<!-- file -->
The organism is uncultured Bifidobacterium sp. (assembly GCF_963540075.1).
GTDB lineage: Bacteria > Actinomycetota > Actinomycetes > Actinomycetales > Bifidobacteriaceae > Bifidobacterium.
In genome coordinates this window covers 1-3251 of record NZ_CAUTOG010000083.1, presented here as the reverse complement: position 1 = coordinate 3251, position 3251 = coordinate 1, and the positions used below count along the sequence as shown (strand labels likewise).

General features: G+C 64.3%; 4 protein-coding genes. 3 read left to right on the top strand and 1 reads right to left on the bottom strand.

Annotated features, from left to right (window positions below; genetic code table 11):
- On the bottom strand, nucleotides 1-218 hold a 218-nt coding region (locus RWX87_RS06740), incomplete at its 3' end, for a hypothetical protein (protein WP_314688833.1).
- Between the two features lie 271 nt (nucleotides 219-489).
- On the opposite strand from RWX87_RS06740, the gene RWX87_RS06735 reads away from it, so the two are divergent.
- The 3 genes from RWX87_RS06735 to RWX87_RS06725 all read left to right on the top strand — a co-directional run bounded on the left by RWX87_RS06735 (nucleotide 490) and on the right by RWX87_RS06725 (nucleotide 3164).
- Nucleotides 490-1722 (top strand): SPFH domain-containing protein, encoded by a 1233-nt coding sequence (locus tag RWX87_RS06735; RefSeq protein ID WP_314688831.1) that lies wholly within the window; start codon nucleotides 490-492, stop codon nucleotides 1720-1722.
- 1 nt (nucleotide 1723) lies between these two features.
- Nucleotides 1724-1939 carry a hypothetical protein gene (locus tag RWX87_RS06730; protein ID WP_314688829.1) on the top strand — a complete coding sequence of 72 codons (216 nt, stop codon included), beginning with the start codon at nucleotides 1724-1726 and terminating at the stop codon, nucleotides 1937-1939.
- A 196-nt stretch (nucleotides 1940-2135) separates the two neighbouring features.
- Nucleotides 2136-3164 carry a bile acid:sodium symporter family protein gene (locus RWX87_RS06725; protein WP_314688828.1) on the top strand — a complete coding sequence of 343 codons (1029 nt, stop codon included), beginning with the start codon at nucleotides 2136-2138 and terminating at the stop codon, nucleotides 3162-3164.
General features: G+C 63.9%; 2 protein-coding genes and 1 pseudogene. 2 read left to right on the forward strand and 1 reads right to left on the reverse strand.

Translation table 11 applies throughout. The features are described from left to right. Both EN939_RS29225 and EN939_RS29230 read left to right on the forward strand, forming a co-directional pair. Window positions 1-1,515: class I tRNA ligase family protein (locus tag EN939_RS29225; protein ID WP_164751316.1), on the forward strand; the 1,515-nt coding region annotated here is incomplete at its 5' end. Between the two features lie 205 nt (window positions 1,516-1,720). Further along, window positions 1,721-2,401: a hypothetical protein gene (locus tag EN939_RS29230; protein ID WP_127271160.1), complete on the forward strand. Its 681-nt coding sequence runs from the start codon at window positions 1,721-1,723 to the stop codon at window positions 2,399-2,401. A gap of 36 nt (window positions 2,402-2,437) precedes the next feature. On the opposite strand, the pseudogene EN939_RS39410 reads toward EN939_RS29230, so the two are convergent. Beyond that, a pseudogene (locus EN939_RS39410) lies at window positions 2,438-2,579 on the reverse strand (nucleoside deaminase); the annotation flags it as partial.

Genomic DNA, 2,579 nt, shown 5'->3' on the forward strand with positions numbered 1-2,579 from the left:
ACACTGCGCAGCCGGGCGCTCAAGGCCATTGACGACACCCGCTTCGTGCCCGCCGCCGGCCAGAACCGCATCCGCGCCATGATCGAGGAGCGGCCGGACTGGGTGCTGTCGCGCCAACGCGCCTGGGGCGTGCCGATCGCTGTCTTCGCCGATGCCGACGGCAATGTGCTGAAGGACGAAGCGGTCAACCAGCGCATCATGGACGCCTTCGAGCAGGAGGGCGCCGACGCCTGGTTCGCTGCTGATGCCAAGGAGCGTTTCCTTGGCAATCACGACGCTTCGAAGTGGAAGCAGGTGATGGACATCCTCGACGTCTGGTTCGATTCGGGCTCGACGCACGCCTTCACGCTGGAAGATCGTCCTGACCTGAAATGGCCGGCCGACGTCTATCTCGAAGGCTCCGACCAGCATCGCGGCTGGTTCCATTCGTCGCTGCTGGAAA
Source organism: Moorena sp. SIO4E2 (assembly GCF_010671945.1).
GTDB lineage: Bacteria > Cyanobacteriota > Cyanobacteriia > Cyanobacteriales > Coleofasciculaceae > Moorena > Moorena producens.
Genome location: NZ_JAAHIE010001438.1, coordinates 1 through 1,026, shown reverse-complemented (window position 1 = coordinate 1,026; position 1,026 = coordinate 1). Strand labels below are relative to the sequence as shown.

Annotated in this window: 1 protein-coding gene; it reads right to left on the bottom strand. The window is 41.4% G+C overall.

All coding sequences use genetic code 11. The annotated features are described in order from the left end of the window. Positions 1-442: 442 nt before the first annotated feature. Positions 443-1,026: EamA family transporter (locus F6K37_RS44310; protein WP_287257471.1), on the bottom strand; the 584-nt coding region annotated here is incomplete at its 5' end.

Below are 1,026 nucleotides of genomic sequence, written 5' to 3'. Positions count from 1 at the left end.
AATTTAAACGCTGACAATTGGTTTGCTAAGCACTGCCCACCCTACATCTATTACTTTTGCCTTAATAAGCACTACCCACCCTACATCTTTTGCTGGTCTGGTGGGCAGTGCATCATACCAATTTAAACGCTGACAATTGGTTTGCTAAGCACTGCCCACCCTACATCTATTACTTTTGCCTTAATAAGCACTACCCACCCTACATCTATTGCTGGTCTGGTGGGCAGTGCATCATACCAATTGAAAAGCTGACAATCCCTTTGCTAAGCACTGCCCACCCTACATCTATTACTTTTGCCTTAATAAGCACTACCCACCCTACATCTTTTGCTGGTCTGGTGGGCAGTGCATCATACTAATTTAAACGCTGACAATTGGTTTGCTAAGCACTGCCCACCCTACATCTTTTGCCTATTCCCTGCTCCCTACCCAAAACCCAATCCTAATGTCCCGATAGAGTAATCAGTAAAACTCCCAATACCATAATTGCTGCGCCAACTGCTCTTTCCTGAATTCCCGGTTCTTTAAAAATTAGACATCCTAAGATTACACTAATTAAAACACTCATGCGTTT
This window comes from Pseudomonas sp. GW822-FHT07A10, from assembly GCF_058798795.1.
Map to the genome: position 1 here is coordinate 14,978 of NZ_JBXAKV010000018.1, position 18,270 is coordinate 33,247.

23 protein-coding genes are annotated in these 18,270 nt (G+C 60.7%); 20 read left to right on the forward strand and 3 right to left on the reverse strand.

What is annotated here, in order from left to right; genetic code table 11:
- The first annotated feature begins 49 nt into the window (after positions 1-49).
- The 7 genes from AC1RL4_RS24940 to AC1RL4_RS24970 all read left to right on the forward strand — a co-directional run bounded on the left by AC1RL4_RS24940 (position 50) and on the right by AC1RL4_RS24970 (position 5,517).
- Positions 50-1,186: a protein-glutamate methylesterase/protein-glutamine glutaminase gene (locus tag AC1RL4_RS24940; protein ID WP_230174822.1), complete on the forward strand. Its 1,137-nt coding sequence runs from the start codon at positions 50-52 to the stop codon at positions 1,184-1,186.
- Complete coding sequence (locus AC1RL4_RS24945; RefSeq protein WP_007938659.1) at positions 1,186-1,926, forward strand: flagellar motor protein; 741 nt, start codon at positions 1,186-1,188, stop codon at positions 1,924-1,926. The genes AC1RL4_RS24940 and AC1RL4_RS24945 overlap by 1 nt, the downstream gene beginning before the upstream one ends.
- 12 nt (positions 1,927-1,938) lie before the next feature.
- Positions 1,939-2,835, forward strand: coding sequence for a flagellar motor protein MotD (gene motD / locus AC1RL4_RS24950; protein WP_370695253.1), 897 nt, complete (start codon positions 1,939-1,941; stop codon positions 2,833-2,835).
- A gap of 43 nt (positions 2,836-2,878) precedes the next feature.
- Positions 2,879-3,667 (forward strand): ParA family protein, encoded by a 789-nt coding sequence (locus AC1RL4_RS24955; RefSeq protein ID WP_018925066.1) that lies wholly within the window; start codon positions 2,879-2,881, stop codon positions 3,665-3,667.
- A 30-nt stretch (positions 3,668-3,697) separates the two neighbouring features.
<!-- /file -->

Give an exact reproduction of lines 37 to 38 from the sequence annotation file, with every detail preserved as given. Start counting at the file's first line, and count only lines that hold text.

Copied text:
- Positions 2,879-3,667 (forward strand): ParA family protein, encoded by a 789-nt coding sequence (locus AC1RL4_RS24955; RefSeq protein ID WP_018925066.1) that lies wholly within the window; start codon positions 2,879-2,881, stop codon positions 3,665-3,667.
- A 30-nt stretch (positions 3,668-3,697) separates the two neighbouring features.